• Could Auden have picked images that are any more prosaic? Eating? We do that every day. Opening a window? That doesn't exactly stop traffic.
  • But that's precisely the point. When you're doing the most ordinary things in the world, the people who live across the street from you might just be winning the lottery. Or mourning the loss of a loved one. You just never know.

Lines 5-8

How, when the aged are reverently, passionately waiting
For the miraculous birth, there always must be
Children who did not specially want it to happen, skating
On a pond at the edge of the wood:

  • All of a sudden, our poem's full of people. You can just imagine the crowds of people in a neighbor's house, waiting to hear that a new baby has arrived.
  • More importantly, you can probably remember just how unexcited you were when your little brother or sister was born. Sure, it seemed cool when your parents told you that you'd get to be a big sister. But now Aunt Ida's in your kitchen, and she's planning to stay there for weeks. And all the presents in the living room? They're not for you. Unexcited? That doesn't even begin to cover what you're feeling right now!
  • Auden's a master at evoking a scene. All of a sudden, we can see (and feel) both what the old and the young are doing and thinking.
  • These lines may seem pretty unimportant, but they're actually a microcosm of the poem as a whole: our speaker draws us into the emotional world of the poem before he locates us in its physical world. We know just what the children are feeling before we can place them "on a pond on the edge of the wood."
  • Hey, after all, it's like you mom always told you: it's what's inside that counts.

Lines 8-10

They never forgot
That even the dreadful martyrdom must run its course
Anyhow in a corner,

  • We're guessing that our speaker's back to talking about the Old Masters by now. (After all, children don't tend to do much philosophizing. Not when there's good ice to be skated upon.)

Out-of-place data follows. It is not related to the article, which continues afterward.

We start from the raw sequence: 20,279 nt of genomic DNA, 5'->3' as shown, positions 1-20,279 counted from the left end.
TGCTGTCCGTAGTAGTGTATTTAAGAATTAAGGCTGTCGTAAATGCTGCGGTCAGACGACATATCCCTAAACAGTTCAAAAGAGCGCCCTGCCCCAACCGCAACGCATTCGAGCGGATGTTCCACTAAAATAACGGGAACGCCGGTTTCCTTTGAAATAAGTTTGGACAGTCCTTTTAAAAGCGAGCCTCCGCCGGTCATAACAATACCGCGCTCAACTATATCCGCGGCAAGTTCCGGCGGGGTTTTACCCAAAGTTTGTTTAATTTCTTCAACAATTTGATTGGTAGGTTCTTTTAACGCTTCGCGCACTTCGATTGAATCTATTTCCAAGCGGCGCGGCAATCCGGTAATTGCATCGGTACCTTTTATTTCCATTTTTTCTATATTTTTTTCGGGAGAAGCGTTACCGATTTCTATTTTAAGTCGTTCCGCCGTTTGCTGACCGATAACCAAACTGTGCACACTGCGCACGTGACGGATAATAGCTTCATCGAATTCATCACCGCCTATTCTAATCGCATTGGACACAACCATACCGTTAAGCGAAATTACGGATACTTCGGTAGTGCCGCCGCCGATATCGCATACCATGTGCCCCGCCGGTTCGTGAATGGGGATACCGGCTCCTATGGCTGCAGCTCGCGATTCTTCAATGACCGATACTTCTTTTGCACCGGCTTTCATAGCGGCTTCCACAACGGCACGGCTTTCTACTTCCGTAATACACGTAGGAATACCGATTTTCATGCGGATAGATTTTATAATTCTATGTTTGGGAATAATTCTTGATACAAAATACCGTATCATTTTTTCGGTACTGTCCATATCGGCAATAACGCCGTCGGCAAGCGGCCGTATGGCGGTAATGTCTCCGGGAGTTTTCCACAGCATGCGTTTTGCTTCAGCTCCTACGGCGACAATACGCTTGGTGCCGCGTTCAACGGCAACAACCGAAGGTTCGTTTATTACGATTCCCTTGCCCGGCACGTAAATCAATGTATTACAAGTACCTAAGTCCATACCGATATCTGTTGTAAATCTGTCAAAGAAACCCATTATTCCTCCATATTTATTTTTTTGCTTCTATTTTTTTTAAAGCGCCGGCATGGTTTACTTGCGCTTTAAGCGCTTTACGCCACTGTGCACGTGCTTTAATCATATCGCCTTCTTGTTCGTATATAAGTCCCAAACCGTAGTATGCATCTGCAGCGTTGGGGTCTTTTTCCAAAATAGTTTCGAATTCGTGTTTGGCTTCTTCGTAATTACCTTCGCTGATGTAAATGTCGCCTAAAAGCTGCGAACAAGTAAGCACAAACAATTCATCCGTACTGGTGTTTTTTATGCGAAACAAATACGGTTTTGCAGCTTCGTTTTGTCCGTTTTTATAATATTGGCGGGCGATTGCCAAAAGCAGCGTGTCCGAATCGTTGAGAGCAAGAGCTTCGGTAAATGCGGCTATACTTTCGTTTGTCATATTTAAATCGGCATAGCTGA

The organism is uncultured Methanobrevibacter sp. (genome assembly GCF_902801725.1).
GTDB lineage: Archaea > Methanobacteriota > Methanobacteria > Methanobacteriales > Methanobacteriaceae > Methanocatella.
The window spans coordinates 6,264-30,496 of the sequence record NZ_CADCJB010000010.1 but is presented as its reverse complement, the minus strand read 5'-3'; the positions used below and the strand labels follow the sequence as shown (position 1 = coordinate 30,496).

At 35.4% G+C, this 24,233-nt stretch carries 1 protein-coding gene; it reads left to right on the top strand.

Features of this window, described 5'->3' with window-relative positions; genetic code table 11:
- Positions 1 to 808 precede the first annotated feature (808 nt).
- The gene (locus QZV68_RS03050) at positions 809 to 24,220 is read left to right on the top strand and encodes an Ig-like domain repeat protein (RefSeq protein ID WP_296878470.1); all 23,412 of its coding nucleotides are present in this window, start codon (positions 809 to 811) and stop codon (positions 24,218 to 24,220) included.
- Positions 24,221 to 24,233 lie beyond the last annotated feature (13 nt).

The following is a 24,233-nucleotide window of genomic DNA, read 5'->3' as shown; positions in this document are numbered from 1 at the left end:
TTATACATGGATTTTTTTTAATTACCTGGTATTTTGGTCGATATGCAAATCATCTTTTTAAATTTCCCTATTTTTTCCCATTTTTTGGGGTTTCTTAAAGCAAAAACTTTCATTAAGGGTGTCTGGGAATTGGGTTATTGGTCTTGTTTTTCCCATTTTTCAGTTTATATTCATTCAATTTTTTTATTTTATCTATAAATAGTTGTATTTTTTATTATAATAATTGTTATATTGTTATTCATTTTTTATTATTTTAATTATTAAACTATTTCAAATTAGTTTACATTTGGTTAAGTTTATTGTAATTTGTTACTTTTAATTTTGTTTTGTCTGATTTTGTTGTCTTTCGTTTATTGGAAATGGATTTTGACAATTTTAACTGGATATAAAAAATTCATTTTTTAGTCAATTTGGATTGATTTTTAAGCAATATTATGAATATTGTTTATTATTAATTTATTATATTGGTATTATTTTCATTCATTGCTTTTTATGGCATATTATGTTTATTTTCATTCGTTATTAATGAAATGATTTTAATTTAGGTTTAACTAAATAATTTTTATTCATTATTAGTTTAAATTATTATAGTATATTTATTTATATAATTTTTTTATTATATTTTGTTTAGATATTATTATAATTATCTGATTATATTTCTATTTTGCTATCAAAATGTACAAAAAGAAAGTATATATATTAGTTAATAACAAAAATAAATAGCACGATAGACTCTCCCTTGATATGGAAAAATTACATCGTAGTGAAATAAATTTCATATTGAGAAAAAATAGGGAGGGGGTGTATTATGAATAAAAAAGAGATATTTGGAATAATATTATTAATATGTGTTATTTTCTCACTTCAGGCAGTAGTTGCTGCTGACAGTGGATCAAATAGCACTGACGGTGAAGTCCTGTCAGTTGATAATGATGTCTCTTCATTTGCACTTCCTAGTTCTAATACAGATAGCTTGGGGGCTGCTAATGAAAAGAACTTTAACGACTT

• If our speaker's right, however, it means that he (and the Old Masters) think about martyrdom just a little bit differently than most of our Lifetime evening specials do. After all, aren't martyrs the folks that get loads and loads of attention? Doesn't their suffering get remembered and written about forever and ever? Does the name Joan of Arc ring any bells?
  • Apparently not. See, as our speaker sees it, most suffering just gets swallowed up into the everyday hustle and bustle of life. Even martyrs aren't really thought of as martyrs until after they're dead. When Joan of Arc was alive, she was just a girl who happened to catch a few bad breaks. (OK, we're exaggerating. But you see what we're saying.)
  • Our speaker emphasizes the tangential nature of most suffering – we see that it's happening, but it's happening somewhere else. At the very least, it's not happening to us.
  • Looking at paintings of suffering only emphasizes how detached the speaker is from what's actually going on. After all, he can see it. But he sure isn't feeling it.
  • And if he's at a huge remove from the action, where does that put us?

Lines 10-12

some untidy spot
Where the dogs go on with their doggy life and the torturer's horse
Scratches its innocent behind on a tree.

  • OK, we've got to admit: we love this bit of the poem. Just like those earlier lines about the little kids on the pond, these images are all about the details.
  • Sure, someone's getting tortured. Sure, bad things are happening. But there are also animals (and, we're guessing, people) that are completely oblivious to what's going on. There's something so reassuring about dogs and horses doing the things that dogs and horses do – no matter what's going on behind the scenes.
  • Notice how, once again, the images that Auden uses are deliberately prosaic. No fancy-schmancy images or unnecessary adjectives to clutter up the scene. What kind of life does a dog have? A doggy one. Obviously.
  • Then again, there's also something deliberately ominous growing in the background. No matter how happy these dogs and horses seem to be, we know that something bad is happening just outside of our vision. And our speaker's making us cringe with all the anticipation of just what that "something" might be.